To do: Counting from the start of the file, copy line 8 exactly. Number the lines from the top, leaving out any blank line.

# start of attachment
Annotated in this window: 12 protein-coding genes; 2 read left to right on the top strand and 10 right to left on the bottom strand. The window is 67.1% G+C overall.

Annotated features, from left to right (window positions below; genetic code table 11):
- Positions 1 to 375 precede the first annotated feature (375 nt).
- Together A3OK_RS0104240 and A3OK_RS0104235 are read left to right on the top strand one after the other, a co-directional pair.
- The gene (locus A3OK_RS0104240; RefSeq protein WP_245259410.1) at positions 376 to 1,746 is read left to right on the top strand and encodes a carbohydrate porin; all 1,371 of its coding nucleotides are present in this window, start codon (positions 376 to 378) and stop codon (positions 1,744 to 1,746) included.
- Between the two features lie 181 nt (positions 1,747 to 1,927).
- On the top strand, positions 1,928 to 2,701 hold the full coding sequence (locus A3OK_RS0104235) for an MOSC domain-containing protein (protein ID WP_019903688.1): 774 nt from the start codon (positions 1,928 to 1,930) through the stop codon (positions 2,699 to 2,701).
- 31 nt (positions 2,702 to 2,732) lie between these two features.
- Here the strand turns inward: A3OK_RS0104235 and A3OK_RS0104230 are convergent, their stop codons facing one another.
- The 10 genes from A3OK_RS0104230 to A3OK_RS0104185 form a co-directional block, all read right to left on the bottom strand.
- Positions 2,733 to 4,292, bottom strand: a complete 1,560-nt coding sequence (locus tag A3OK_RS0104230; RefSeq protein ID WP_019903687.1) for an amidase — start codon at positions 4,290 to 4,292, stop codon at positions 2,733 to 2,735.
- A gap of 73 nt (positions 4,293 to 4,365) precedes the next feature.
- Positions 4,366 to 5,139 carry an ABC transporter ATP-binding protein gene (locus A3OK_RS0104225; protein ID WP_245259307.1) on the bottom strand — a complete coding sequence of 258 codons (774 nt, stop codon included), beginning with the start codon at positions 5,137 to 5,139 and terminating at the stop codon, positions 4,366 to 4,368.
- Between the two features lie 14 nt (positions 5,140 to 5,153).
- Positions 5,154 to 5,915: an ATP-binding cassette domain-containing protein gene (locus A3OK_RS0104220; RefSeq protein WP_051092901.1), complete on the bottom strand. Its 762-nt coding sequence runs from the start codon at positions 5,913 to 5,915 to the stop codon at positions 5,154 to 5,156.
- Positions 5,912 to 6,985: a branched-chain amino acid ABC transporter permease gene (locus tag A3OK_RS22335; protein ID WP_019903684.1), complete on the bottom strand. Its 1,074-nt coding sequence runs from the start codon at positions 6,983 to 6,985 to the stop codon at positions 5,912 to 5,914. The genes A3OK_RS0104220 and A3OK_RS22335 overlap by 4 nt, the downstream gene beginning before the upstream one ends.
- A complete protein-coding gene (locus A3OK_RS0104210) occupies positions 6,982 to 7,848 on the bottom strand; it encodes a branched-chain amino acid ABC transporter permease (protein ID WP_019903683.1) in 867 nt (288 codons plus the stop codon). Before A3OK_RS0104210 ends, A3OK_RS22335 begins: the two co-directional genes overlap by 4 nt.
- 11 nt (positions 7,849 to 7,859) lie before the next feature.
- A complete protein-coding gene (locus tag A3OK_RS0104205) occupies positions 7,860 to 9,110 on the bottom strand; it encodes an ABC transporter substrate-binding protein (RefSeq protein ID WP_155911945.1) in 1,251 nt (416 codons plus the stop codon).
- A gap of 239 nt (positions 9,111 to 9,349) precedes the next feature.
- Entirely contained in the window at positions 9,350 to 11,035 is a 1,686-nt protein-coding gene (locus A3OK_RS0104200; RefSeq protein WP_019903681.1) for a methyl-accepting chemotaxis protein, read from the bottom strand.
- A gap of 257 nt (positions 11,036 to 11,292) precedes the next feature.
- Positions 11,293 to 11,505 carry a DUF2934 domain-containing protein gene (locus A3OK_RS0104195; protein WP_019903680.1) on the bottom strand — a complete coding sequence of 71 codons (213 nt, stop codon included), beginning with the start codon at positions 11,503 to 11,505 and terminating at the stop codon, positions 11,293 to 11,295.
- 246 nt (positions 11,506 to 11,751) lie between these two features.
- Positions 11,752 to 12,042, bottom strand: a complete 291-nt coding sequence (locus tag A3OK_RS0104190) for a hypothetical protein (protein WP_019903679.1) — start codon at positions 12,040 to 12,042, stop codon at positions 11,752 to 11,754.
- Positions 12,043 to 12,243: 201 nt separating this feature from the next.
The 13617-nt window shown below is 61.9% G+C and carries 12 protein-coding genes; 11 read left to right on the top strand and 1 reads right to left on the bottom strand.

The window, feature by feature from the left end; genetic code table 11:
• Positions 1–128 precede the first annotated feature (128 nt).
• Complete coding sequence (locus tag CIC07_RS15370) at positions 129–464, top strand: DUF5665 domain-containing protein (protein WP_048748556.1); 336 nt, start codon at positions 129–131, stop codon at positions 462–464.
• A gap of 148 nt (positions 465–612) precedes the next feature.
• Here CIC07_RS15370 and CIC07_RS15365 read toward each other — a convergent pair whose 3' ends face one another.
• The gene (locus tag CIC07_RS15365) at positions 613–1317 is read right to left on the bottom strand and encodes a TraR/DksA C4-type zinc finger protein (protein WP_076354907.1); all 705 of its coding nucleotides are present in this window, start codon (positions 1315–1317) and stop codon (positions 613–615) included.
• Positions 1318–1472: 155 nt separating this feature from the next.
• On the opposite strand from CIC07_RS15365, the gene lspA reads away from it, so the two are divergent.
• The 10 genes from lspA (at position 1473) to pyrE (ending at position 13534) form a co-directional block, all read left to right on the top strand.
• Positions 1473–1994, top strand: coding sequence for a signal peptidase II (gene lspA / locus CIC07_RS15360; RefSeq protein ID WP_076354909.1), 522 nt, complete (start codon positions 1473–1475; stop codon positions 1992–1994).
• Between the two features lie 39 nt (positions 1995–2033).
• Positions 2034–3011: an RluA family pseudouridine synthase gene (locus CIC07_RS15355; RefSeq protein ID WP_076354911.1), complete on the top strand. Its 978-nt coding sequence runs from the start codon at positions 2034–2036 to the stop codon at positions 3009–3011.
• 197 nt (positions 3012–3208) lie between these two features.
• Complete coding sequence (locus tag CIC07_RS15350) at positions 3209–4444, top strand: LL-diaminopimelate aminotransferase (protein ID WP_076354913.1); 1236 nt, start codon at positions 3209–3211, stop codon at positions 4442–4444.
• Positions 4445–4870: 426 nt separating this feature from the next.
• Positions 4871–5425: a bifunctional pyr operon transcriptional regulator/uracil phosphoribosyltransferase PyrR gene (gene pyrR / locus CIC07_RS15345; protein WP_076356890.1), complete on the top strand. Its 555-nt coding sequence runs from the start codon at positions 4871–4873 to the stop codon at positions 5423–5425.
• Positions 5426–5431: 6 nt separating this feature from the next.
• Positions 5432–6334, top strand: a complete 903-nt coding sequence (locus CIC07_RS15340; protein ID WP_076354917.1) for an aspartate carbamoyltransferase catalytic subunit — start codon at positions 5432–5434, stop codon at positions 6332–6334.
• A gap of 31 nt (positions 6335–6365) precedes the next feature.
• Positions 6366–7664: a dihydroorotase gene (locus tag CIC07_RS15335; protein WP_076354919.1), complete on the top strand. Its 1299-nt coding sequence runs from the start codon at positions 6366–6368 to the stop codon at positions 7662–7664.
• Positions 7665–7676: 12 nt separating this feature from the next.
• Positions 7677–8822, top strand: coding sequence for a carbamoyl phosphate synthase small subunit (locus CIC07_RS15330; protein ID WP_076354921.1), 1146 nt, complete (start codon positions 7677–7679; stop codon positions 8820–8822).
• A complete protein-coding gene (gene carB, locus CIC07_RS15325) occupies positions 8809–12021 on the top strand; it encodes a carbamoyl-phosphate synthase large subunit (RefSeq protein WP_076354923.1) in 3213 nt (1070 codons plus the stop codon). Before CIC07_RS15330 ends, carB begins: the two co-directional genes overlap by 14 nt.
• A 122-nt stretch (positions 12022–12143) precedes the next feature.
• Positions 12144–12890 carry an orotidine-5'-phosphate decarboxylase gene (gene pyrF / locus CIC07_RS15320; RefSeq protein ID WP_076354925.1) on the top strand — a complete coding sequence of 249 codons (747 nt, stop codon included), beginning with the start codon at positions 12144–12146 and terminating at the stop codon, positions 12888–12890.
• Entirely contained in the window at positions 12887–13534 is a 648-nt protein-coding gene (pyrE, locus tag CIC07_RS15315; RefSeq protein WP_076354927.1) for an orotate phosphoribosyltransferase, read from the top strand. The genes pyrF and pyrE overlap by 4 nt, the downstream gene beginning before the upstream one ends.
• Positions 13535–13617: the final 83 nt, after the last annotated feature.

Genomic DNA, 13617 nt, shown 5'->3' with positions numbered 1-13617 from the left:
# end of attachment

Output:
- 31 nt (positions 2,702 to 2,732) lie between these two features.